CHRIS: And there are tabloid-magazine-style Bibles, too. Basically, the idea is that you put the Bible in a publishing format that people are familiar with from everyday reading. But my feeling, and the feeling of the people I worked with at the International Bible Society, was that this didn’t do justice to the way that God brought his word to us incarnating it in particular literary forms in specific times and places.
You don’t do justice to that by trying to change them into the forms of a different time and place.
DAVID: Although to be fair, I’ve seen copies, for example, of the magazine-style Bibles for young people. Some people call them camouflage Bibles so that teenagers who want to read the Bible can carry around the sacred text and not have friends tease them about it. The text of the Bible in these magazines is a reliable text of the Bible, even though it’s laid out like a magazine.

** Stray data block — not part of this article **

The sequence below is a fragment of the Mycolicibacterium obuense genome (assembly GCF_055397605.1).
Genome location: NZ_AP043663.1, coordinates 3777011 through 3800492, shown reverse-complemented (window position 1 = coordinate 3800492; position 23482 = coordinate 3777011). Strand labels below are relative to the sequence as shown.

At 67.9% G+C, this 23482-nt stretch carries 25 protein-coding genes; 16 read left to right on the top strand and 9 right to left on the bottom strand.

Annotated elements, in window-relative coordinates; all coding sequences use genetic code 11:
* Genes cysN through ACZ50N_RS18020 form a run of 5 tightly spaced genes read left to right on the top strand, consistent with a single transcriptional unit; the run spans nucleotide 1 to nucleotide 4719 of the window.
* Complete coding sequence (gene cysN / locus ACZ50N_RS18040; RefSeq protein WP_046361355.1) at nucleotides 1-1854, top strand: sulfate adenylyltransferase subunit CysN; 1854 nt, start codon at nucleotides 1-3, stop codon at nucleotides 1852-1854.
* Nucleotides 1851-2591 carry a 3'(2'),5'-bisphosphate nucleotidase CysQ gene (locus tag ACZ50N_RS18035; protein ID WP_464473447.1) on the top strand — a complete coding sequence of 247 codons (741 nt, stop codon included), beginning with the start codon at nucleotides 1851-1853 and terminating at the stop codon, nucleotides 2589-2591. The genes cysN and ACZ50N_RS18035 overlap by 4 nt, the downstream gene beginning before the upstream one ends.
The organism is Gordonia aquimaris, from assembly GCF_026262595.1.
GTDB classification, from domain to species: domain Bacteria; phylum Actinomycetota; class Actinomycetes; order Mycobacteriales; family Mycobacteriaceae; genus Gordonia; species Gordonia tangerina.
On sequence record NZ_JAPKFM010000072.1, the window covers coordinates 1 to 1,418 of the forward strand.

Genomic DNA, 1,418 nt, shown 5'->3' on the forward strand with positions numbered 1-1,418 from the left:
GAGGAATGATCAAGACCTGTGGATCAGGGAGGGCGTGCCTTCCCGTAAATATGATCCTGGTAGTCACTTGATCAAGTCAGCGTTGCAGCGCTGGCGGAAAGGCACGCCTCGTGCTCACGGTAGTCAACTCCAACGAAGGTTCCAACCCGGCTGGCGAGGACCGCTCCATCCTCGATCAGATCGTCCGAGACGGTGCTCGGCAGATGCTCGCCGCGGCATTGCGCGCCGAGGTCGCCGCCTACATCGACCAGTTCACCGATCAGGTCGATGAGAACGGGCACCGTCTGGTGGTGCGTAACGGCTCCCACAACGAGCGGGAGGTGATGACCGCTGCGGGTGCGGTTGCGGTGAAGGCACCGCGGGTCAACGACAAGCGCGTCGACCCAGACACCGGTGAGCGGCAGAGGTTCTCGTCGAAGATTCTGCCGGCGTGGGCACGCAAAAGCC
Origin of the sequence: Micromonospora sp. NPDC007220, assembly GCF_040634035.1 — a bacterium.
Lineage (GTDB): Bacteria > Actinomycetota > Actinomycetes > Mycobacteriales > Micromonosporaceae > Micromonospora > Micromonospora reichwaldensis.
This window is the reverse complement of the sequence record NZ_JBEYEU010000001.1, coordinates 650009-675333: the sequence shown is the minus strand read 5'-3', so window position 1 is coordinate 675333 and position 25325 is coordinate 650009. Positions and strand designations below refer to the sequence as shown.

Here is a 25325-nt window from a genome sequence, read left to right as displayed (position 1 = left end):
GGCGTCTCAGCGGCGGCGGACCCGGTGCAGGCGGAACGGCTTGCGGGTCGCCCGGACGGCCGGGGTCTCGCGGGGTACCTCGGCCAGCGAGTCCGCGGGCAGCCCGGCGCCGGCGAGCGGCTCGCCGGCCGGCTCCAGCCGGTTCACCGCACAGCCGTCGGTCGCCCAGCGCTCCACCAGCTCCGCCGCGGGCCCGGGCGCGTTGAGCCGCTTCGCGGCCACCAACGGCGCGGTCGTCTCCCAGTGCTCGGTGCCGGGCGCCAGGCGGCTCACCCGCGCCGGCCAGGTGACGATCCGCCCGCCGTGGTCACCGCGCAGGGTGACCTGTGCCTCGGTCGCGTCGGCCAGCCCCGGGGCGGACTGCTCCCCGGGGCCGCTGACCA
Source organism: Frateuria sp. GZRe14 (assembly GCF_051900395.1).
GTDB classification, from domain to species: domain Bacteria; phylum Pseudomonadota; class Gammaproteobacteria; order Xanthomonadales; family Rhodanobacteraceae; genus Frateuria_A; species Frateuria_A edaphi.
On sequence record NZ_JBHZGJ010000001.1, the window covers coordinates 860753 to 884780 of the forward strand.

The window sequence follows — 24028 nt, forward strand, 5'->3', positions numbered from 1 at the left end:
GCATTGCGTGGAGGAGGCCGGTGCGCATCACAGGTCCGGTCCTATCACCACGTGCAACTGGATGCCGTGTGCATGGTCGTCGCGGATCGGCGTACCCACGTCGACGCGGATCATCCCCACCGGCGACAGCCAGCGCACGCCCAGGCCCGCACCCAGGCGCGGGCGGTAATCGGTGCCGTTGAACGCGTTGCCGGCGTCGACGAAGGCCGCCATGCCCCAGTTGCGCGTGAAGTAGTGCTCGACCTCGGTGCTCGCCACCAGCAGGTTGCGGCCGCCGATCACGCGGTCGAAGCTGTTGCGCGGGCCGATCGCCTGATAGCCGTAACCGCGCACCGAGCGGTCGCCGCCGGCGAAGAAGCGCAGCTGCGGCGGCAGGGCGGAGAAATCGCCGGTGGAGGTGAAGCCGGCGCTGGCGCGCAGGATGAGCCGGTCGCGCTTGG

CHRIS: But girls who have those tend to read the features about dating and makeup and not the biblical text.
DAVID: Right. And the guys read the inspirational feature stories about dating and rock music or sports, because they’re more fun to read than the scriptures. It is a problem.
CHRIS: The extra material included in those editions tends to be what people enjoy reading — not the Bible itself. I really believe that the best way to study the Bible is to actually read the Bible. I think a lot of people spend more time reading all the extra things people have added into a lot of these new editions of the Bible — than actually read the Bible itself.
DAVID: So, you’re not a fan of that kind of redesign that repackages the Bible in other formats — or adds a lot of inspirational reading into the pages of the Bible itself.
CHRIS: No. And, then, there’s a second approach to this challenge of getting people to open up the Bible. That’s to break the Bible down into short devotional passages. So you tell people to read a short chapter a day, or memorize this dozen verses.